Working for Sacramento's Utilities Department is increasingly a family affair


To some, the city of Sacramento’s Department of Utilities is starting to feel like a family business. And that isn’t necessarily a good thing.

According to the City Auditor’s Office, there are upward of 40 utilities employees who “meet the department’s definition of a relative.”

The above statement comes from the auditor’s latest report covering complaints to its whistleblower hotline.

The Auditor’s Office looked into a hotline allegation that the Department of Utilities was engaging in inappropriate hiring practices that created concerns of nepotism.

Substantiating the claim, the office was able to determine that there are at least 40—and possibly more—utilities employees who would get along just fine at a family barbecue.
That translates into approximately 8 percent of the staff in a department with 522.4 approved full-time equivalent positions as of last year.

As for what kind of risks are created when relatives work together, City Auditor Jorge Oseguera told SN&R there can be perceptions of unfairness, especially when it comes to promotions or disciplinary measures. “Preferential treatment and conflicts of interest are the two biggies,” he said.

Auditors didn’t look into whether the presence of relatives actually resulted in inappropriate favoritism, noting simply that the conditions were there.

“We exposed what might need to be remedied,” Oseguera continued. “It’s a difficult thing to prove because what you’re getting at is intent. Oftentimes, that kind of preferential interference is not documented. … But the possibility is definitely there.”

The report recommends the implementation of a citywide nepotism policy, which doesn’t presently exist.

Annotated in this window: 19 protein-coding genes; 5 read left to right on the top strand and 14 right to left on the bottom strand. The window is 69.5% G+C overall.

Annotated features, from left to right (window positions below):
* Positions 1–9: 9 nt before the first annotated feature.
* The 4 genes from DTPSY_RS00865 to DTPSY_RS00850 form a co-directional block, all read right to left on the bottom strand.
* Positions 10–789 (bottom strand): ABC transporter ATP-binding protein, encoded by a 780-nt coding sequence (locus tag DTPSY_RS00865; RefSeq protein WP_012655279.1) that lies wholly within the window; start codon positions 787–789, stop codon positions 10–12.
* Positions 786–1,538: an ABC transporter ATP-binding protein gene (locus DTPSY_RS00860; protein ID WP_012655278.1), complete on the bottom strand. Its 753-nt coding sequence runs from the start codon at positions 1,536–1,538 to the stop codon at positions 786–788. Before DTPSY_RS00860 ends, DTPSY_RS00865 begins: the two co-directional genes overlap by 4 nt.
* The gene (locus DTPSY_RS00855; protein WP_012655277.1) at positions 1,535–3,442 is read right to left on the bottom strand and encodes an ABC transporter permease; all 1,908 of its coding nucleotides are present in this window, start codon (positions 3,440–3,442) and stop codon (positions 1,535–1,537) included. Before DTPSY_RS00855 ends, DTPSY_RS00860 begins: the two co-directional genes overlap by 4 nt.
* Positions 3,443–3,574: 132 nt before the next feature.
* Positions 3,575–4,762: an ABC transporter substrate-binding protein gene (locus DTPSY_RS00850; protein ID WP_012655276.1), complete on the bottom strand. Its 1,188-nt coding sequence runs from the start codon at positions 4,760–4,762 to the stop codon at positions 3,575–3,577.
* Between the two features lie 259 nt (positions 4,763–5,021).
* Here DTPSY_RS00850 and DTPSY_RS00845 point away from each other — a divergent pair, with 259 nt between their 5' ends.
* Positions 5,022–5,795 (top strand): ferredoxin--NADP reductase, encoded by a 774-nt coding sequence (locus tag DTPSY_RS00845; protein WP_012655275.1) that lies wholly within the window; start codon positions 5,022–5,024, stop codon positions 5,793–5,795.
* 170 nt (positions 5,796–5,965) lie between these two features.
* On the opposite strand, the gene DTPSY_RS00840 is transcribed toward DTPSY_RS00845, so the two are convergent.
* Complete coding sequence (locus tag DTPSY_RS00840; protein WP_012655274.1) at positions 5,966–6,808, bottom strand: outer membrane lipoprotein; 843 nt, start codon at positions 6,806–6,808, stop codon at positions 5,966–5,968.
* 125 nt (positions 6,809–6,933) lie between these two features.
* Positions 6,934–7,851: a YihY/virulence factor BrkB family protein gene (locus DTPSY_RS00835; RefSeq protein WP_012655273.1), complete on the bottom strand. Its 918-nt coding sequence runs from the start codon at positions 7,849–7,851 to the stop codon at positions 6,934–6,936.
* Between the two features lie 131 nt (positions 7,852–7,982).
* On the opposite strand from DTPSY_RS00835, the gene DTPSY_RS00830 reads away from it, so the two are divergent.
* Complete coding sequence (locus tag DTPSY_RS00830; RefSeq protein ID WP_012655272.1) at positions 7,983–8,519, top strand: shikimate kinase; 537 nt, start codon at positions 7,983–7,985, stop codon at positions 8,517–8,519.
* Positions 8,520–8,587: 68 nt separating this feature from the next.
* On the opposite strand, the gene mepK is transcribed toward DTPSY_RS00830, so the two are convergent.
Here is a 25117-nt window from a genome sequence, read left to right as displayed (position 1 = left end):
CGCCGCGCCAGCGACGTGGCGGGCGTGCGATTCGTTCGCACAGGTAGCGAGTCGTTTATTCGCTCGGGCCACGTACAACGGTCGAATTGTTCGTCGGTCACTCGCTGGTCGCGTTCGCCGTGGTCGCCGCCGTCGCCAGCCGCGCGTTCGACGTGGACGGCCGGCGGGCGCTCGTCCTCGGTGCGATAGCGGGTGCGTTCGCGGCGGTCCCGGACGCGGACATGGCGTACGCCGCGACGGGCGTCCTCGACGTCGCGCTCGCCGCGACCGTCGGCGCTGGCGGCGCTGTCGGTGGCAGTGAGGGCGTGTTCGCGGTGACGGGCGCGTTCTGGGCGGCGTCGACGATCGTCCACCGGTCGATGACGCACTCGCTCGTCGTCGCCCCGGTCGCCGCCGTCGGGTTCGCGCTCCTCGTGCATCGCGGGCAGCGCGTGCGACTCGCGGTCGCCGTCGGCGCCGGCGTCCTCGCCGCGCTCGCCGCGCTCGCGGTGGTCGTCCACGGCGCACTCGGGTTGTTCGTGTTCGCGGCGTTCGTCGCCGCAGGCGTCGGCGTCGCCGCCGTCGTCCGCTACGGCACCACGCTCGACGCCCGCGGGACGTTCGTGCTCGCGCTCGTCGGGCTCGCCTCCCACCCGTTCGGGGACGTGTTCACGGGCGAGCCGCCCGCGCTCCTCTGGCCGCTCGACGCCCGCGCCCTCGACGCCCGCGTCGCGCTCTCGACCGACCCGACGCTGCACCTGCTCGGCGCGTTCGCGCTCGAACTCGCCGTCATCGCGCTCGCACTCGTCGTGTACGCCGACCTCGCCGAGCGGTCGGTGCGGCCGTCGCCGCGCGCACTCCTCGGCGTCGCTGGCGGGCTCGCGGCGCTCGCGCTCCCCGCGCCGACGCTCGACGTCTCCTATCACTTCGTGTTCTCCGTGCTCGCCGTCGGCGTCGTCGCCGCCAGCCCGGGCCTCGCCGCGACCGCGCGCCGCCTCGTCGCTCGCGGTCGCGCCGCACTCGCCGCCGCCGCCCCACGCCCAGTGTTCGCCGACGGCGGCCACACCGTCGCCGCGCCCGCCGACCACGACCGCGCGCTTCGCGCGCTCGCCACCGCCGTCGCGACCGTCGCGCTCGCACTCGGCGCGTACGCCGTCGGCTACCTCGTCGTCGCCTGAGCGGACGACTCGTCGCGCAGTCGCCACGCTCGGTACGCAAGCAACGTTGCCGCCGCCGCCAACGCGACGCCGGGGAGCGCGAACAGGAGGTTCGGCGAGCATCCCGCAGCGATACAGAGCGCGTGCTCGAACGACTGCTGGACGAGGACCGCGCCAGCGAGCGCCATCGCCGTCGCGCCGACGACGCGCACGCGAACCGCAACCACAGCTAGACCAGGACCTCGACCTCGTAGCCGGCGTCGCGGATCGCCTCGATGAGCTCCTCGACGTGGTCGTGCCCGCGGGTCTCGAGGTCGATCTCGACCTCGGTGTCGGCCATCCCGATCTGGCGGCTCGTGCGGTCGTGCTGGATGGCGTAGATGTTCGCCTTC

But the Utilities Department does have a nepotism policy document in place—and has for years—due to similar concerns, Oseguera noted.

“It appears that it wasn’t adhered to,” Oseguera said, though he couldn’t say whether there were more or fewer relatives working for the department than a decade ago.

He was able to say that no family members were knowingly left out of the estimate. “There wasn’t a group of people that wasn’t counted,” he said.

Other departments weren’t evaluated, however, as the allegation only concerned the Utilities Department, which is responsible for managing the city’s water, sewage and storm drainage infrastructure, and operated a $109 million budget last year.

While such hiring practices may not be as big a deal in the private sector, Oseguera said government bodies have an obligation to be transparent and operate beyond reproach. “In the public sector it’s a little more of a sensitive issue because we’re dealing with public dollars,” he said.

The office categorized the complaint as low priority, which refers to allegations that could cost the city less than $25,000 or isolated instances that lead to “limited gains” if corrected. The category also includes “allegations that lack credibility and evidence,” according to the report.

Oseguera was slated to present his six-month summary of whistleblower investigations to the Sacramento City Council’s Budget and Audit Committee on Thursday afternoon.

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